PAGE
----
You can also use this standard to demonstrate that you are doing everything you can to protect the environment and improve your environmental performance. You can demonstrate your organization’s commitment in several ways: -

  • You can simply announce to the world that your EMS complies with the ISO 14001 standard (if it actually does).
  • You can ask your customers or other interested parties to confirm that your EMS complies with the ISO 14001 standard.
  • You can ask an ISO 14001 registrar or external auditor to verify that your EMS complies with the ISO 14001 standard.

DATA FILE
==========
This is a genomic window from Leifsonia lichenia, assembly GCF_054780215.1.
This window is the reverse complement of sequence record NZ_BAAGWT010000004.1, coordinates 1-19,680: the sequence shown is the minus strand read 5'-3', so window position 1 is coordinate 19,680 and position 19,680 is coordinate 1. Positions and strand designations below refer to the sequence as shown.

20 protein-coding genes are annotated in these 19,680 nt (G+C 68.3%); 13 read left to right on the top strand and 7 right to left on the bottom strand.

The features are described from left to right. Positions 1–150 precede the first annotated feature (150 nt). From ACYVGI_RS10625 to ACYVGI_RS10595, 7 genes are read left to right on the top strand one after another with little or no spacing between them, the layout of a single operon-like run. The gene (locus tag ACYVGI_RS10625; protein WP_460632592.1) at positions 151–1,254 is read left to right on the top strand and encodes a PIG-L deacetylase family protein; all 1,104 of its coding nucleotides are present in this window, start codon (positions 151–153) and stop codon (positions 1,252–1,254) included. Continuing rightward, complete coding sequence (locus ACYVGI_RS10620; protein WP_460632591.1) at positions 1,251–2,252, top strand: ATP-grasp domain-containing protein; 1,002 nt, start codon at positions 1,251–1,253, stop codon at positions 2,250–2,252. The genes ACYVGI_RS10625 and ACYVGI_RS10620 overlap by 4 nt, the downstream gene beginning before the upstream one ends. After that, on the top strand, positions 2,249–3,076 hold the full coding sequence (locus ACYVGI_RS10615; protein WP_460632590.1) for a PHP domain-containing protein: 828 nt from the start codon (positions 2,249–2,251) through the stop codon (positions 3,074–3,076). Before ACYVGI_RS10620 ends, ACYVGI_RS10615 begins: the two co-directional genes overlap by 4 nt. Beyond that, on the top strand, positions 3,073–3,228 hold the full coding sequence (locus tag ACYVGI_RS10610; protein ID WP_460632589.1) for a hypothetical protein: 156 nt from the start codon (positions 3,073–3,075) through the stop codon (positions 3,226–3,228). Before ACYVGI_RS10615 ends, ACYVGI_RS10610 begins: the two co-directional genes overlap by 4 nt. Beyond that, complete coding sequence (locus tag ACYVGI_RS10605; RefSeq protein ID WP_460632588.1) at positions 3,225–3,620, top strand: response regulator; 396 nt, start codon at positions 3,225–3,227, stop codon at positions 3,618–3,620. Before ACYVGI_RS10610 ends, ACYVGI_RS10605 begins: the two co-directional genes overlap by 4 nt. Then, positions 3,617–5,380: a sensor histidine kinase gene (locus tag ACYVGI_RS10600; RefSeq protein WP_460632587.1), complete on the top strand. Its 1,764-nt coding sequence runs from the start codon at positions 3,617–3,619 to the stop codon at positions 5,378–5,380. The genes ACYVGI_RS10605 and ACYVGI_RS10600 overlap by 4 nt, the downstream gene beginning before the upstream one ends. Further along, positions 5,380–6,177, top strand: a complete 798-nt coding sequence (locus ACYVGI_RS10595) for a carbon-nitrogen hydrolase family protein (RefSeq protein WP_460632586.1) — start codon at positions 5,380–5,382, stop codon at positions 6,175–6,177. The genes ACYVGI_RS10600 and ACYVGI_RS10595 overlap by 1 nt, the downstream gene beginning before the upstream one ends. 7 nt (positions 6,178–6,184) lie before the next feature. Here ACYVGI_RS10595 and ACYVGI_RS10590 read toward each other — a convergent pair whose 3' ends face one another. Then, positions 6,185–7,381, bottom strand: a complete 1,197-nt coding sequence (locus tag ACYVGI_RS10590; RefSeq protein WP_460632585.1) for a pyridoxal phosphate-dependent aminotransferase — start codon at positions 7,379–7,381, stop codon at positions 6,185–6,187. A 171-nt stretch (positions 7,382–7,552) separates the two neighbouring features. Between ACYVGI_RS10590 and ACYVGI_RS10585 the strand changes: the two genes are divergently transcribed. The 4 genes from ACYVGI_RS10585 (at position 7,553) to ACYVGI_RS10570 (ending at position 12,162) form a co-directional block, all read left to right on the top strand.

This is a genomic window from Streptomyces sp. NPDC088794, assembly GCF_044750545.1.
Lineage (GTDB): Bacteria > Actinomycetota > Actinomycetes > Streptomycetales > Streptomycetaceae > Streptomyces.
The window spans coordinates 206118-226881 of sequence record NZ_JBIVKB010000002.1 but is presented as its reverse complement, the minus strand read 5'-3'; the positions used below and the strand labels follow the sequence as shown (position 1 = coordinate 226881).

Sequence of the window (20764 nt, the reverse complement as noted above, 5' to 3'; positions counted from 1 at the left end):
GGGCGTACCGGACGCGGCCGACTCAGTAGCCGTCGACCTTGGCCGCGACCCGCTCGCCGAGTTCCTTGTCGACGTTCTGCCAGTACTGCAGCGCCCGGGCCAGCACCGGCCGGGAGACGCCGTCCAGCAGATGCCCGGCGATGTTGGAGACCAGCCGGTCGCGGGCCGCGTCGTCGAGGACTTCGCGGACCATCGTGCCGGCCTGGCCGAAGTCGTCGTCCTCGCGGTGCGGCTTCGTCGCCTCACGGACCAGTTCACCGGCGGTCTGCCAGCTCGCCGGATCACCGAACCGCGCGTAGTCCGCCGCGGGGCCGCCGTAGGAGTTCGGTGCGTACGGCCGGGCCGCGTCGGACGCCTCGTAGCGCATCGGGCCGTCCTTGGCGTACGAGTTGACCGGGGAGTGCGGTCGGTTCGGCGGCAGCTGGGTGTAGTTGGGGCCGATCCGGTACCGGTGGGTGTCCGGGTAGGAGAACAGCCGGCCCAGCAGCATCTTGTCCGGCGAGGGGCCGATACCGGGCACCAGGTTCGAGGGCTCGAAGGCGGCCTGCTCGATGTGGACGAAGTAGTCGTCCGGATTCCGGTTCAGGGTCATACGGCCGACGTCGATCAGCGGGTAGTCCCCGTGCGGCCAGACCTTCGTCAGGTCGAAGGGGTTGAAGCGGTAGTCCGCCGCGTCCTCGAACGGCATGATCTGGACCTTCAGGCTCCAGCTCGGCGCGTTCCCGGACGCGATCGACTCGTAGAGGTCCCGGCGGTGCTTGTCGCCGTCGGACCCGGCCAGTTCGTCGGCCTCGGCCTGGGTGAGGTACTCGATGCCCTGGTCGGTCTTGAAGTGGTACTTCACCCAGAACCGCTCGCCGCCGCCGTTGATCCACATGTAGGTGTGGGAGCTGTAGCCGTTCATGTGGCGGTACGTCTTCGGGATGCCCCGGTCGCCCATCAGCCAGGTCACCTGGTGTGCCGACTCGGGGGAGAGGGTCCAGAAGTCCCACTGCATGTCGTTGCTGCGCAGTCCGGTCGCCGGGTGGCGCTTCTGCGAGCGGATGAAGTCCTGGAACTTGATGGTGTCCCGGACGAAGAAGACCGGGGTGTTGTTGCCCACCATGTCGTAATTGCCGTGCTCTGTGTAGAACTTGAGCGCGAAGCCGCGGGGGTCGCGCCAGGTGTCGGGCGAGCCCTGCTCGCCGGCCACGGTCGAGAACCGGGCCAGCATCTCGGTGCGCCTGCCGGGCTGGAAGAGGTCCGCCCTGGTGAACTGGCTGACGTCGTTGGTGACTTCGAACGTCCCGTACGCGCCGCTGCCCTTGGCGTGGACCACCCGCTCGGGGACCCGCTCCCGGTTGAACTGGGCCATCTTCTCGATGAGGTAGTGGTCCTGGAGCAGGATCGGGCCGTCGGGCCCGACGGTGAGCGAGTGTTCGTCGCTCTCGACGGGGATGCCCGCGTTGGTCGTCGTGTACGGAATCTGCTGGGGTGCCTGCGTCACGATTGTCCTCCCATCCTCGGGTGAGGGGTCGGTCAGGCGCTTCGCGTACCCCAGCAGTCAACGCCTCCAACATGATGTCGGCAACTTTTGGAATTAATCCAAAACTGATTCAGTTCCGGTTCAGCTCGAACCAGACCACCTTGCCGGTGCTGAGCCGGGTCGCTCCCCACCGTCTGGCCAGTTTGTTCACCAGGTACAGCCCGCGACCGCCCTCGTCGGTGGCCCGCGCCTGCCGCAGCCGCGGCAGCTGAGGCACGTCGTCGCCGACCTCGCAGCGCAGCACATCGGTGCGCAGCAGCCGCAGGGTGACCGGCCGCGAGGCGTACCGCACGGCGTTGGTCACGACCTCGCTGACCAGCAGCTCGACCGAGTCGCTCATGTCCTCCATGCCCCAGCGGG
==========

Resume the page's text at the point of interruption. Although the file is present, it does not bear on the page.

ISO 14001 expects organizations to comply with all of the requirements that make up the standard. No exceptions. According to ISO, every ISO 14001 requirement must be built into every EMS. However, the size and complexity of Environmental Management Systems vary quite a bit.

How far you go is up to you. The size and complexity of your EMS, the extent of your documentation, and the resources allocated to it will depend on many things. How you meet each of the ISO 14001 requirements, and to what extent, depends on many factors, including: -

  • The size of your organization.
  • The location of your organization.
  • The scope of your organization’s EMS.
  • The content of your environmental policy.
  • The nature of your activities, products, and services.
  • The environmental impact of your environmental aspects.
  • The legal and other requirements that must be met.

Your general approach

If you don’t already have an EMS, ISO 14001 suggests that you start with a review of your organization’s environmental status. Your environmental review should: -